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China Lays Down National Security Rules On Foreign Investment

Less than a day after the US added dozens of Chinese companies, including the country’s top chipmaker SMIC, to a trade blacklist, China published rules yesterday for reviewing foreign investment on national security grounds.

The review system announced by the National Development and Reform Commission (NDRC) covers foreign investments in military sectors and the acquisition of controlling stakes in sectors such as energy, natural resources, agriculture, Internet technology and financial services.

“Only by tightening the fence against security risks can China lay the solid foundations for a new round of opening up that is broader, wider and deeper,” the commission said.

This was in line with international practice and would help balance the economic benefits of further opening with the need to ensure national security, it said.

Publishing the investment rules is “not protectionism or backtracking from opening-up policies”, the NDRC added, asserting that “opening up without protection is not sustainable”.

The new system will establish a body dedicated to security reviews, headed by the NDRC and the Ministry of Commerce.

The rules, which take effect in 30 days, follow a foreign investment law published last year aimed at broadening market access for overseas investors.

The announcement comes as United States President Donald Trump ratchets up tensions with China in his final weeks in office.

The US on Friday said it has imposed export controls on dozens of Chinese companies including SMIC and Chinese drone manufacturer SZ DJI Technology, restricting their access to US technology.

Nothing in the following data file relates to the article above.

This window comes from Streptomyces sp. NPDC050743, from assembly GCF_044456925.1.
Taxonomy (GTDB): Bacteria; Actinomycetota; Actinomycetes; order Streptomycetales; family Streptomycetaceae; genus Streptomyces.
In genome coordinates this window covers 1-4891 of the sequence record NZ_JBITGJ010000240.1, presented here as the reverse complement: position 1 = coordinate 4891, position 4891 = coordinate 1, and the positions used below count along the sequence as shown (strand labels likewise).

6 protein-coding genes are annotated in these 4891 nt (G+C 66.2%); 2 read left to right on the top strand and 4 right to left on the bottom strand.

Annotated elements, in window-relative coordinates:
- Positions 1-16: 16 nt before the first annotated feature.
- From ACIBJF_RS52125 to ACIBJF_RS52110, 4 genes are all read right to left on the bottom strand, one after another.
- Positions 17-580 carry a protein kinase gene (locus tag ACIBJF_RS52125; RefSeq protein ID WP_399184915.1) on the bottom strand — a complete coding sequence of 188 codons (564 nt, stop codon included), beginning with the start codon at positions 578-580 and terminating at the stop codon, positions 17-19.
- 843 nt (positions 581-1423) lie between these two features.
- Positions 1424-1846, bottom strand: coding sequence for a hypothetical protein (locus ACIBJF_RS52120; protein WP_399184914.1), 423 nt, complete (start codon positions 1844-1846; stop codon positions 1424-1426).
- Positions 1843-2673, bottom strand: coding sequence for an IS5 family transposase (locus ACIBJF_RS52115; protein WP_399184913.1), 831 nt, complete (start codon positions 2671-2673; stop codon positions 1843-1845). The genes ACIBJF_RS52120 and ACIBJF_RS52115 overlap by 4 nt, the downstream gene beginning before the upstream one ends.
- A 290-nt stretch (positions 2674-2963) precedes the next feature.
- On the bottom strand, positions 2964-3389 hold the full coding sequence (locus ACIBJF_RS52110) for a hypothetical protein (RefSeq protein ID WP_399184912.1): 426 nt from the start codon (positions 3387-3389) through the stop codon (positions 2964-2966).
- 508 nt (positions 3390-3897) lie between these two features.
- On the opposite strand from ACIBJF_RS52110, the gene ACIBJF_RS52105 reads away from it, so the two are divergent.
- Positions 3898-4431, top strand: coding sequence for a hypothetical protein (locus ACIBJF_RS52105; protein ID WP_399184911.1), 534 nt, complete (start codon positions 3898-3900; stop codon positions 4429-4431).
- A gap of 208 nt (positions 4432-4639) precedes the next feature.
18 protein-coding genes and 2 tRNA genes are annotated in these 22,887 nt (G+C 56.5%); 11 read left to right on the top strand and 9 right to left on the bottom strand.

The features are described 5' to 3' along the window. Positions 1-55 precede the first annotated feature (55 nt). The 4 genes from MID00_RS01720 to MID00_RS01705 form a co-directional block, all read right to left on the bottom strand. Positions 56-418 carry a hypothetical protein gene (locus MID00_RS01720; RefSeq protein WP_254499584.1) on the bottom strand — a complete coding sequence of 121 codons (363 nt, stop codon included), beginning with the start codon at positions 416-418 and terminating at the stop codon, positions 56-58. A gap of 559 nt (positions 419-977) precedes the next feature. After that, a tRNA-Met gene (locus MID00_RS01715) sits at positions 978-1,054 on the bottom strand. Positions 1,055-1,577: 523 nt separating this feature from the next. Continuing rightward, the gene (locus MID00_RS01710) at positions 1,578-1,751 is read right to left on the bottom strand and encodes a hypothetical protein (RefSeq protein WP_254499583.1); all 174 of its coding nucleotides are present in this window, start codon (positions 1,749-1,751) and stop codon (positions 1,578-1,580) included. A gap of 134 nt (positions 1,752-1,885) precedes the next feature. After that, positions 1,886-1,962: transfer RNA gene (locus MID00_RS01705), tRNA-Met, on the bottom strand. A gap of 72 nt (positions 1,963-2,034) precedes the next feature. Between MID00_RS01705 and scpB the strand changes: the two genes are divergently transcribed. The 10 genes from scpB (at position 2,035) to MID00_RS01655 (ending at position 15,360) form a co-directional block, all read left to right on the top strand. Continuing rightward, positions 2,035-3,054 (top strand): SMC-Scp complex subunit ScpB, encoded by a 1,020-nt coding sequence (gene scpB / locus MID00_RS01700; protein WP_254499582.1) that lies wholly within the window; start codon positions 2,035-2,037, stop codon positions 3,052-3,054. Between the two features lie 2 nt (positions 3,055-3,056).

Mr Trump also signed legislation that would kick Chinese companies off US stock exchanges unless they adhere to American auditing standards.

The US Commerce Department said the action against SMIC stems from Beijing’s efforts to harness civilian technologies for military purposes and evidence of activities between SMIC and Chinese military industrial firms of concern.

The new system will establish a body dedicated to security reviews, headed by China’s National Development and Reform Commission and Ministry of Commerce. The rules, which take effect in 30 days, follow a… law published last year aimed at broadening market access for overseas investors.

The Commerce Department will “not allow advanced US technology to help build the military of an increasingly belligerent adversary”, US Commerce Secretary Wilbur Ross said on Friday.

The department also said it was adding SZ DJI Technology – the world’s biggest drone company – to the list along with AGCU ScienTech, China National Scientific Instruments and Materials and Kuang-Chi Group for allegedly enabling “wide-scale human rights abuses”.

US Secretary of State Mike Pompeo said in a separate statement: “The United States will use all countermeasures available, including actions to prevent (Chinese) companies and institutions from exploiting US goods and technologies for malign purposes.”

China’s Commerce Ministry yesterday said it “firmly opposes” the move and vowed to “take necessary measures” to safeguard Chinese companies’ rights.

The ministry accused the US of “abusing export controls and other measures to continuously suppress” foreign entities, and urged Washington to “stop unilateralism and bullying”.

Some lawyers and industry executives also raised questions about the impact of Friday’s move against SMIC.

Meanwhile, the Holding Foreign Companies Accountable Act in the US bars securities of foreign companies from being listed on any US exchange if they have failed to comply with the Public Company Accounting Oversight Board’s audits for three years in a row.

While it applies to companies from any country, the legislation’s sponsors intended it to target Chinese companies listed in the US, such as Alibaba, tech firm Pinduoduo and oil giant PetroChina.

The Act would also require public companies to disclose whether they are owned or controlled by a foreign government.

THE STRAITS TIMES | REUTERS, AGENCE FRANCE-PRESSE

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